Adams Hydroelectric Generating Plant, 1895 +Niagara Falls, New York, U.S.A. Dedication: June 1990 - IEEE Buffalo Section. Only the 1895 transformer house,(long, grey-roofed building in center of satellite photo) designed by the famous architects McKim, Mead and White, remains at the original location. The entrance to the first Adams plant has been re-erected in the park on Goats Island (between the falls). When the Adams Plant went into operation on August 26, 1895, it represented a key victory for alternating-current systems over direct-current. The clear advantage of high voltage AC for long distance power transmission and the unprecedented size of the plant (it reached its full capacity of ten 5,000-HP generators in May 1900) influenced the future of the electrical industry worldwide.  +
Advanced Engine Test Facility at Marshall +The Advanced Engine Test Facility was built in 1964, three years after President John F. Kennedy committed the United States to world leadership in aeronautical science. Conceived and designed by Wernher von Braun, the first director of the Marshall Space Flight Center, this facility was used to perform static tests on the booster of the Saturn V rocket, which launched Apollo 11 to the moon on July 16, 1969.  +
Alaska Highway, 1942 +Built in just eight months, the 2500 km (1570 miles) Alaska Highway was a significant feat of time-critical engineering and construction. Besides being completed much sooner than expected, it was the largest undertaking at the time for a cold-regions construction project.  +
Alden Research Laboratory Rotating Boom +In need of a moving test stand for hydraulic experiments and for rating current meters, Professor Charles Metcalf Allen, head of the Alden Hydraulic Laboratory from 1896 to 1950, designed a rotating test boom in 1908.  +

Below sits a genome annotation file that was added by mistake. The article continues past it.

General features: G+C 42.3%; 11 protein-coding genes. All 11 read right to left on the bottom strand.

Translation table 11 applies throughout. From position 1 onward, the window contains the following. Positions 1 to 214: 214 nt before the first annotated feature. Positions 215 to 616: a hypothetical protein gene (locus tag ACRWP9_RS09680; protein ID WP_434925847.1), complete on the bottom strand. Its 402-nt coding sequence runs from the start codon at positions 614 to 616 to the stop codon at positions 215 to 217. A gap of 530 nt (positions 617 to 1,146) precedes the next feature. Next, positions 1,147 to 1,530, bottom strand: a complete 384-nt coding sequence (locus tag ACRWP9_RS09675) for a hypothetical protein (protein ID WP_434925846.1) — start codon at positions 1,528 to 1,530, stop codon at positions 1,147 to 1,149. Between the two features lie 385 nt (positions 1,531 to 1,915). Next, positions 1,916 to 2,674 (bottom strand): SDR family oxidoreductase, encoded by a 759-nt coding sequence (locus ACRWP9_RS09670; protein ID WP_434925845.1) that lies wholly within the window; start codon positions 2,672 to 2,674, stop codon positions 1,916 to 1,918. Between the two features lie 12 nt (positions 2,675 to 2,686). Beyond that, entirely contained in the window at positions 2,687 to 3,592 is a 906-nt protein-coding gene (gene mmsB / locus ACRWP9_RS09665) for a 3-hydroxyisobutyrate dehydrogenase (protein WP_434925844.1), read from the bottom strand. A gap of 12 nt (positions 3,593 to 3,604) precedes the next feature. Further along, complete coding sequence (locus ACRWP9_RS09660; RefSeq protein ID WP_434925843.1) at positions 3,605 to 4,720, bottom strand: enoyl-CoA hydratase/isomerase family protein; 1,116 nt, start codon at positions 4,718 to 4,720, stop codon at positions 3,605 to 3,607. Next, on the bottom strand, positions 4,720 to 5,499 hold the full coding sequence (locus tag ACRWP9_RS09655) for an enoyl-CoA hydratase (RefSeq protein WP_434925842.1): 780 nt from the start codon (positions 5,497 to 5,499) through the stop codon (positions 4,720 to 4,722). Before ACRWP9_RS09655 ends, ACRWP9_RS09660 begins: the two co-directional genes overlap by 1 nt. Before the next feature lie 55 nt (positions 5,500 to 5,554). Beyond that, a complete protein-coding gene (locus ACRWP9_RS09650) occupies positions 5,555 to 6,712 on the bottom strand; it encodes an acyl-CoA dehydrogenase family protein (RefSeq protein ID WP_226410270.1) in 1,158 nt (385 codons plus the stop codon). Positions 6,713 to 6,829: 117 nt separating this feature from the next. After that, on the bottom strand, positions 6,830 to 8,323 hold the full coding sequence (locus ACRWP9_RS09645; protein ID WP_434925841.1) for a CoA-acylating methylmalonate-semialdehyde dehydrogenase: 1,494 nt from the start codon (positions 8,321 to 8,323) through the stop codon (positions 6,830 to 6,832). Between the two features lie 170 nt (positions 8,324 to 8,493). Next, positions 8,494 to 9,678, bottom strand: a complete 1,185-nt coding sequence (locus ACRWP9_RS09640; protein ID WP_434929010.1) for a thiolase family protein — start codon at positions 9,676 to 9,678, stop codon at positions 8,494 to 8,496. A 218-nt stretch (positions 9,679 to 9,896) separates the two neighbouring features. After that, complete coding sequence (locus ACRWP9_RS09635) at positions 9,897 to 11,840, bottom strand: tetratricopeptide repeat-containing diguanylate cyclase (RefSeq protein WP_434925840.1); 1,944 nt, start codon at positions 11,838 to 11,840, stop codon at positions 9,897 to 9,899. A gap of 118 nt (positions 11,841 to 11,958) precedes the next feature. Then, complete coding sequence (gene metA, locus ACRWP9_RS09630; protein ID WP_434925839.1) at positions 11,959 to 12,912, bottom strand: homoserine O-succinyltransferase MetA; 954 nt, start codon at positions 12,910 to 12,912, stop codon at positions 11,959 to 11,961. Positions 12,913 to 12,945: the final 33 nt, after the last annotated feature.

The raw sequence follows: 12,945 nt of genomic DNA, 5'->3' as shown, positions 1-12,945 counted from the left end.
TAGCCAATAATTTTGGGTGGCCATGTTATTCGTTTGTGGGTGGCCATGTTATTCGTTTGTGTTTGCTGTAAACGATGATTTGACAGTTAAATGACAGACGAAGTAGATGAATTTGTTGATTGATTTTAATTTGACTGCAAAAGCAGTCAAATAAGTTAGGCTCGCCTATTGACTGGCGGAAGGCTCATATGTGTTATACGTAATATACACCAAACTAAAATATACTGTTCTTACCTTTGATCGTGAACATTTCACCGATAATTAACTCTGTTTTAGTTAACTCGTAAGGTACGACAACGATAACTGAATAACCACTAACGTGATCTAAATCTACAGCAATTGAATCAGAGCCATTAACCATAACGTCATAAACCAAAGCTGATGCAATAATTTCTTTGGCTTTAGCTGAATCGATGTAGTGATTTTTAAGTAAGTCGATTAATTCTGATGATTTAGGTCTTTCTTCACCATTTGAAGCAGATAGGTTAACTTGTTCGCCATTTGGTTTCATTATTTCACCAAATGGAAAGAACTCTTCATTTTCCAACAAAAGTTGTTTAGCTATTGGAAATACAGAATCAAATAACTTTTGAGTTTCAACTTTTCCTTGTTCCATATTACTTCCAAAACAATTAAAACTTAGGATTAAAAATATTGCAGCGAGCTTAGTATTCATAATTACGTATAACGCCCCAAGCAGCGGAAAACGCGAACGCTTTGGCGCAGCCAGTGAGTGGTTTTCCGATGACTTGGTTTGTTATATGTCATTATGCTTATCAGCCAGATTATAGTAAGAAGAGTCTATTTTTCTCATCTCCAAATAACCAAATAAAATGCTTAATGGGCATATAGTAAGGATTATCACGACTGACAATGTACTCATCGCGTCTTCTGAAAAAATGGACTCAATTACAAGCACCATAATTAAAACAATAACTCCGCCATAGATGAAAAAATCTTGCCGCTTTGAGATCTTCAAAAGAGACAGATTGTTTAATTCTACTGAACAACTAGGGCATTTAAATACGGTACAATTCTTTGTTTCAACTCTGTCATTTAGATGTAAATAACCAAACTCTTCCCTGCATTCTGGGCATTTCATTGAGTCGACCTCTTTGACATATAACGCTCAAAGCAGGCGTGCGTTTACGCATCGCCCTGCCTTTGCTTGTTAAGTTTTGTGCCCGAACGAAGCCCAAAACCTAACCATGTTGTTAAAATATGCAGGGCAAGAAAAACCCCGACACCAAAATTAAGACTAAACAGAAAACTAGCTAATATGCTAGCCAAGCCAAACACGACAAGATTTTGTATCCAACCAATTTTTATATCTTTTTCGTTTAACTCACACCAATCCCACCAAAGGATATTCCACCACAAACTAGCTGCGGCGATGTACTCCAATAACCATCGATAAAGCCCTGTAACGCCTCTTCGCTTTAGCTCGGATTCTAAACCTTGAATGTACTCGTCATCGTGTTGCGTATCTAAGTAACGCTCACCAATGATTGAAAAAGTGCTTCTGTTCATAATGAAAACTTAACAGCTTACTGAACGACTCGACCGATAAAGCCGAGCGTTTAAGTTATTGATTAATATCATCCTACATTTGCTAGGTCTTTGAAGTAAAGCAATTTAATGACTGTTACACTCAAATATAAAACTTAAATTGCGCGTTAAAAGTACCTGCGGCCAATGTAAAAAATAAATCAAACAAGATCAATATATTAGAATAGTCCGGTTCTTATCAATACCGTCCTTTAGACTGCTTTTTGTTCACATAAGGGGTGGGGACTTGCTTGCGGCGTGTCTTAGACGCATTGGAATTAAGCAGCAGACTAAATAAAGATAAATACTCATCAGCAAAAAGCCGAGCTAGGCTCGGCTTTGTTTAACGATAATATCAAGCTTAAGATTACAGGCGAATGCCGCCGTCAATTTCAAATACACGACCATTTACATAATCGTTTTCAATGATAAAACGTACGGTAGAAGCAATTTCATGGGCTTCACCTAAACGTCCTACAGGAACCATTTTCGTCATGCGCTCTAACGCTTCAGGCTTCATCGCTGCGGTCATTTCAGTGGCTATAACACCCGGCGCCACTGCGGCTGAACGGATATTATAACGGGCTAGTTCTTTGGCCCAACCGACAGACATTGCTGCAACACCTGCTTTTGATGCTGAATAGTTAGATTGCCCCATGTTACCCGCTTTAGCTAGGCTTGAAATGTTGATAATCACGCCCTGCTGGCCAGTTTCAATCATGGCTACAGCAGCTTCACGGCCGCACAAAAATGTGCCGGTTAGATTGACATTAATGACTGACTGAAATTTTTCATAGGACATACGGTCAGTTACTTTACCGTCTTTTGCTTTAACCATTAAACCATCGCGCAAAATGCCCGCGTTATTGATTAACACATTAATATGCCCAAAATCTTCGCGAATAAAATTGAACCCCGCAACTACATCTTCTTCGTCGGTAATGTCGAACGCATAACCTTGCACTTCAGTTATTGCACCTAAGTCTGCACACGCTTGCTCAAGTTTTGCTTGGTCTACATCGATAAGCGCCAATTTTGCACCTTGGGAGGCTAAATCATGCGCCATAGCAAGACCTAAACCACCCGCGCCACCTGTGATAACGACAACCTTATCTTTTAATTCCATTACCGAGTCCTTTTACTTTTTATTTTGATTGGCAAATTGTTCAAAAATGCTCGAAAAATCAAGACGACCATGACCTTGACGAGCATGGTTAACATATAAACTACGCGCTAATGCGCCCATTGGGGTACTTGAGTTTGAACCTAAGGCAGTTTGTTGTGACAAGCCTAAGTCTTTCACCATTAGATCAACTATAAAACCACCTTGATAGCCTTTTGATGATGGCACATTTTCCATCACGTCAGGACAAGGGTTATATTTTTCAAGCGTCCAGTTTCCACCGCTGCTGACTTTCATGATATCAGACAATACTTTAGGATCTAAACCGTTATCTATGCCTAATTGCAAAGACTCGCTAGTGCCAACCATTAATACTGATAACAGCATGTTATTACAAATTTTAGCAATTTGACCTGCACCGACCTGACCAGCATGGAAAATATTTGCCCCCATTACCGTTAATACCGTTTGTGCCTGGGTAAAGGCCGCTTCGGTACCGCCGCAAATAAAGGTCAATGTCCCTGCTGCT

Alexanderson Radio Alternator, 1904 +General Electric Co., 1 River Rd, Building 37, Schenectady, New York, U.S.A. Dedication: February 1992 - IEEE Schenectady Section. The Alexanderson radio alternator was a high-power, radio-frequency source which provided reliable transoceanic radiotelegraph communication during and after World War I. Ernst F.W. Alexanderson (1878-1975), a General Electric engineer, designed radio alternators with a frequency range to 100 kHz and a power capability from 2 kW to 200 kW. These machines, developed during the period 1904 to 1918, were used in research on high-frequency properties of materials as well as for international communications.  +
Alexanderson Radio Alternator, 1904 +General Electric Co., 1 River Rd, Building 37, Schenectady, New York, U.S.A. Dedication: February 1992 - IEEE Schenectady Section. The Alexanderson radio alternator was a high-power, radio-frequency source which provided reliable transoceanic radiotelegraph communication during and after World War I. Ernst F.W. Alexanderson (1878-1975), a General Electric engineer, designed radio alternators with a frequency range to 100 kHz and a power capability from 2 kW to 200 kW. These machines, developed during the period 1904 to 1918, were used in research on high-frequency properties of materials as well as for international communications.  +
Allegheny Portage Railroad, 1834 +A 36-mile railroad project, the Allegheny Portage RR included the first railroad tunnel in the United States, 10 double-track inclined planes and 4 viaducts.  +